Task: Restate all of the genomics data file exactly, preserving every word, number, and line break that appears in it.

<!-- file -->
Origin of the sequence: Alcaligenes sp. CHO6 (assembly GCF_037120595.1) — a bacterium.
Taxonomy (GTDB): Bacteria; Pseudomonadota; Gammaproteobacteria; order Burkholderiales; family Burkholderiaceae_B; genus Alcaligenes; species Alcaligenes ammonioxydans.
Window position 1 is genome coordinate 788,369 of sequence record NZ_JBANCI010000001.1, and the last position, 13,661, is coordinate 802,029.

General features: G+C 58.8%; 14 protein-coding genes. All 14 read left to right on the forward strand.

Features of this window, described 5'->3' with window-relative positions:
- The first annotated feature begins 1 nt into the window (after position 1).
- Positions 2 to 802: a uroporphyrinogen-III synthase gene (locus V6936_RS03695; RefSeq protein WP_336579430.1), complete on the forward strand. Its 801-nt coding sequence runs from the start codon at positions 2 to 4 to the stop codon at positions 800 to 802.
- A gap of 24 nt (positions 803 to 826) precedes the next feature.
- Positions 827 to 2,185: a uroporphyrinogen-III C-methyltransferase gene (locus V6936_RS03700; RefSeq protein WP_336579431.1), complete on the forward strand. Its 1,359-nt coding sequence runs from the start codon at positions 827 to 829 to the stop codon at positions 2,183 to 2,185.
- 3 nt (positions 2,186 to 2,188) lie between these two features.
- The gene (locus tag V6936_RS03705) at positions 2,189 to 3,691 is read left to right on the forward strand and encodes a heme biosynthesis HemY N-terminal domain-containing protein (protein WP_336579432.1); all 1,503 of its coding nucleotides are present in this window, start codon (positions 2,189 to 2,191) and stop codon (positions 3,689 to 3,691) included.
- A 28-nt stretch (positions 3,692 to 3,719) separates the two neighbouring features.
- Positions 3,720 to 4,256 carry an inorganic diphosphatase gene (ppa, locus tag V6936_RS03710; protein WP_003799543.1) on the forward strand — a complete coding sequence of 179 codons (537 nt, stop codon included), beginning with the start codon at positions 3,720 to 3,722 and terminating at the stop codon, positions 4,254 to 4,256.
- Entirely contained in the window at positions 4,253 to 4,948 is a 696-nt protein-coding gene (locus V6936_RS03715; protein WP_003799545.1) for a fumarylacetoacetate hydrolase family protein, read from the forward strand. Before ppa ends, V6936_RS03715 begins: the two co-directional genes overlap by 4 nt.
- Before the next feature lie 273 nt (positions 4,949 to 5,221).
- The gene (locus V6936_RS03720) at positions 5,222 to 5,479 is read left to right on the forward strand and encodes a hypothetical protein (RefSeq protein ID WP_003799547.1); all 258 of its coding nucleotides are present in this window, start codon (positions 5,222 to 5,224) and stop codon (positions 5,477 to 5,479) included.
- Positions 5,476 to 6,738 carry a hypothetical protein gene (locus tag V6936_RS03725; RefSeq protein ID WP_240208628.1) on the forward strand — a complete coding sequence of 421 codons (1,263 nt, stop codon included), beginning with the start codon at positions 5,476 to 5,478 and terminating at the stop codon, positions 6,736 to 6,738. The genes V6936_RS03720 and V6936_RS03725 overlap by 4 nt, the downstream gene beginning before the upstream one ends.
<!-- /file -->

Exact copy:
Origin of the sequence: Alcaligenes sp. CHO6 (assembly GCF_037120595.1) — a bacterium.
Taxonomy (GTDB): Bacteria; Pseudomonadota; Gammaproteobacteria; order Burkholderiales; family Burkholderiaceae_B; genus Alcaligenes; species Alcaligenes ammonioxydans.
Window position 1 is genome coordinate 788,369 of sequence record NZ_JBANCI010000001.1, and the last position, 13,661, is coordinate 802,029.

General features: G+C 58.8%; 14 protein-coding genes. All 14 read left to right on the forward strand.

Features of this window, described 5'->3' with window-relative positions:
- The first annotated feature begins 1 nt into the window (after position 1).
- Positions 2 to 802: a uroporphyrinogen-III synthase gene (locus V6936_RS03695; RefSeq protein WP_336579430.1), complete on the forward strand. Its 801-nt coding sequence runs from the start codon at positions 2 to 4 to the stop codon at positions 800 to 802.
- A gap of 24 nt (positions 803 to 826) precedes the next feature.
- Positions 827 to 2,185: a uroporphyrinogen-III C-methyltransferase gene (locus V6936_RS03700; RefSeq protein WP_336579431.1), complete on the forward strand. Its 1,359-nt coding sequence runs from the start codon at positions 827 to 829 to the stop codon at positions 2,183 to 2,185.
- 3 nt (positions 2,186 to 2,188) lie between these two features.
- The gene (locus tag V6936_RS03705) at positions 2,189 to 3,691 is read left to right on the forward strand and encodes a heme biosynthesis HemY N-terminal domain-containing protein (protein WP_336579432.1); all 1,503 of its coding nucleotides are present in this window, start codon (positions 2,189 to 2,191) and stop codon (positions 3,689 to 3,691) included.
- A 28-nt stretch (positions 3,692 to 3,719) separates the two neighbouring features.
- Positions 3,720 to 4,256 carry an inorganic diphosphatase gene (ppa, locus tag V6936_RS03710; protein WP_003799543.1) on the forward strand — a complete coding sequence of 179 codons (537 nt, stop codon included), beginning with the start codon at positions 3,720 to 3,722 and terminating at the stop codon, positions 4,254 to 4,256.
- Entirely contained in the window at positions 4,253 to 4,948 is a 696-nt protein-coding gene (locus V6936_RS03715; protein WP_003799545.1) for a fumarylacetoacetate hydrolase family protein, read from the forward strand. Before ppa ends, V6936_RS03715 begins: the two co-directional genes overlap by 4 nt.
- Before the next feature lie 273 nt (positions 4,949 to 5,221).
- The gene (locus V6936_RS03720) at positions 5,222 to 5,479 is read left to right on the forward strand and encodes a hypothetical protein (RefSeq protein ID WP_003799547.1); all 258 of its coding nucleotides are present in this window, start codon (positions 5,222 to 5,224) and stop codon (positions 5,477 to 5,479) included.
- Positions 5,476 to 6,738 carry a hypothetical protein gene (locus tag V6936_RS03725; RefSeq protein ID WP_240208628.1) on the forward strand — a complete coding sequence of 421 codons (1,263 nt, stop codon included), beginning with the start codon at positions 5,476 to 5,478 and terminating at the stop codon, positions 6,736 to 6,738. The genes V6936_RS03720 and V6936_RS03725 overlap by 4 nt, the downstream gene beginning before the upstream one ends.